Despite these shortcomings, many iPhone users have demanded multi-tasking.  Multi-tasking was rumored to be coming both in iPhone OS 2.0 and iPhone OS 3.0, but never came in full form.  Thus its reasonable to be wary about whether iPhone OS 4.0 will truly bring multi-tasking to the table at last.

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By Inkjammer on 3/11/2010 12:02:20 PM , Rating: 3
Hasn't Apple been saying from the start they can't/didn't do multitasking on the iPhone because of battery life, and battery life alone?

My 3GS' battery barely lasts a day as it is. I can't imagine how much worse this would make it.

RE: Uhm
By FlyBri on 3/11/2010 12:24:24 PM , Rating: 5
You know what, here's a solution -- just have another charged battery ready to...oh wait, that's right, you can't remove the battery in an iPhone. I respect Apple's software development, ease of use, and design cues, but most of their products really are form over function.

RE: Uhm
By Pirks on 3/11/10, Rating: -1
RE: Uhm
By axias41 on 3/11/2010 3:06:37 PM , Rating: 2
It's incredible that such a stupid thing like a battery extender became a better feature that the possibility of change battery.

RE: Uhm
By Pirks on 3/11/10, Rating: -1
RE: Uhm
By Keeir on 3/11/2010 8:19:23 PM , Rating: 2

How are they significant different?

Extra Battery - Remember to Carry. Remember to Charge. Works with only one Device

Battery Extender - Remember to Carry. Remember to Charge. Might (but not likely) work with multiple devices.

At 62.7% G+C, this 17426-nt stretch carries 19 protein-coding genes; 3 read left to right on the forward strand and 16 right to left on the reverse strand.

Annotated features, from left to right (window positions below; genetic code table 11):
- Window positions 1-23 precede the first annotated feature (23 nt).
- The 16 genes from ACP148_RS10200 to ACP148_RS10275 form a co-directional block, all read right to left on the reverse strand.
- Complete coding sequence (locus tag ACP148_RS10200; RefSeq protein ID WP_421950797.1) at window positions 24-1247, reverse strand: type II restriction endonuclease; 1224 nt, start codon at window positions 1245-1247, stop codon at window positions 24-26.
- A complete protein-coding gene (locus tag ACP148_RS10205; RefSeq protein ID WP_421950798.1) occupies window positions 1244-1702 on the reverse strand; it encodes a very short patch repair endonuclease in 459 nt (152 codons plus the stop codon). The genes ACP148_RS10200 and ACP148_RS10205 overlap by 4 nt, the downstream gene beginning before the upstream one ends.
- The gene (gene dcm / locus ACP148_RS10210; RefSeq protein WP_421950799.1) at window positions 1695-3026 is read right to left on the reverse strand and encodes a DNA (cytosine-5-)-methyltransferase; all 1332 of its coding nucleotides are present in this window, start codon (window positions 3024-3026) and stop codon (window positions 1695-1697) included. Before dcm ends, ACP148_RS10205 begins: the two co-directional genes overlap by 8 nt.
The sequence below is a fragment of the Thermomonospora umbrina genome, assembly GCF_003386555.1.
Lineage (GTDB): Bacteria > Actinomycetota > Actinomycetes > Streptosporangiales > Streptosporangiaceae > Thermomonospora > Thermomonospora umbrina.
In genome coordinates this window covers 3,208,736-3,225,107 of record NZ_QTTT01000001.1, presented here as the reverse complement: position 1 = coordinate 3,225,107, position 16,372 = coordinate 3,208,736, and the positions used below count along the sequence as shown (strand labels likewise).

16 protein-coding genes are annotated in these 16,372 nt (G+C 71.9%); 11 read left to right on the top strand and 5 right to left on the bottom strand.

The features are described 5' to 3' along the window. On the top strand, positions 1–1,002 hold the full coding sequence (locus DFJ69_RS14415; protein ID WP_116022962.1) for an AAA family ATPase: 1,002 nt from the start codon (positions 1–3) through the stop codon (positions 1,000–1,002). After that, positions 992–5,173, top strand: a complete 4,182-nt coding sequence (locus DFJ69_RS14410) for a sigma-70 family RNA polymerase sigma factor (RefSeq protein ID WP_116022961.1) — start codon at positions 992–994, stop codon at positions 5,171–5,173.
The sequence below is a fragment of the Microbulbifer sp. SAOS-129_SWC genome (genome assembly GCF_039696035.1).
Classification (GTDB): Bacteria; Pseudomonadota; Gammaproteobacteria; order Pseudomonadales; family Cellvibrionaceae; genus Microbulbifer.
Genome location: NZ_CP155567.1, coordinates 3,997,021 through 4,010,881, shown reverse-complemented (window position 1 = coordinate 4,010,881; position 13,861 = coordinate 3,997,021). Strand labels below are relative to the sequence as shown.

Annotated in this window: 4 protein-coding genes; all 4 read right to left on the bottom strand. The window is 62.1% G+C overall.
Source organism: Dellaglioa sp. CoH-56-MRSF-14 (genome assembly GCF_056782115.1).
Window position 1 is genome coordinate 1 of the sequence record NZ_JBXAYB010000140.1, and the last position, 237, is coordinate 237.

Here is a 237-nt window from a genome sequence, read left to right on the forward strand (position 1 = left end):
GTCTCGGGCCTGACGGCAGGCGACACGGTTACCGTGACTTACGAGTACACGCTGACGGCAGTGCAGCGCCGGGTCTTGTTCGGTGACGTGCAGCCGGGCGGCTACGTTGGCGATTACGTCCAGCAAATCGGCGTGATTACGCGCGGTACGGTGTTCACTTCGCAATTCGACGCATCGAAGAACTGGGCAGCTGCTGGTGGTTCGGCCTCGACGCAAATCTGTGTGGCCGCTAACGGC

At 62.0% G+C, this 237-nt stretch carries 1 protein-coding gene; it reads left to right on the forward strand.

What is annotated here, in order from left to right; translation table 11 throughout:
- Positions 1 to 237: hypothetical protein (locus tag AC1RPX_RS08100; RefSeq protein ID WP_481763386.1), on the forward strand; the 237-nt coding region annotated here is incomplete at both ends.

That whole issue is overblown

Apple charges around ~80 for a Battery Change... which would be required less than once every 2 years (typical product cycle). Last I checked, if your battery died (less than 50% left) in under one year, they replaced the battery for free.

If your really concerned, you can extend the coverage upto 2 years, for ~70 dollars at time of purchase... and of course get extra coverage not just battery.

I don't like the Apple Battery being non-user replacable in the Iphone either, but I think Apple's Battery policy is industry leading in cell phones. Sony Ericsson and Nokia both will not replace your battery regardless of condition in my experience....

RE: Uhm
By axias41 on 3/12/2010 4:08:52 AM , Rating: 2
My backup battery is much smaller than a battery extender. And I have a phone recharger that can recharge my phone and backup battery at the same time.

RE: Uhm
By Pirks on 3/12/10, Rating: 0
RE: Uhm
By xti on 3/15/2010 10:04:30 AM , Rating: 2
and im sorry, but phones that arent iPhones just look so out of place now-a-days in US culture. maybe you dont care about the "IT" factor, but in the mainstreat its a big deal, like it or hate it, that's just the way it is nowadays.

Style/status is a feature, just like email. Die hard internet people will refuse to ever admit it.

RE: Uhm
By PrinceGaz on 3/11/2010 12:27:49 PM , Rating: 3
Multitasking shouldn't affect battery life much provided those apps you run in the background use minimal CPU power.

Hopefully with OS 4.0 you'll be able to choose which apps close completely when exited, and which continue to run in the background. Personallyme I would be happy to have things like Music, Videos, and Safari close when exited, whilst having some others like Skype remain in the background.

RE: Uhm
By Inkjammer on 3/11/2010 12:31:15 PM , Rating: 4
It shouldn't, but background tasks like IM notifications have a significant impact on the iPhone as it is right now.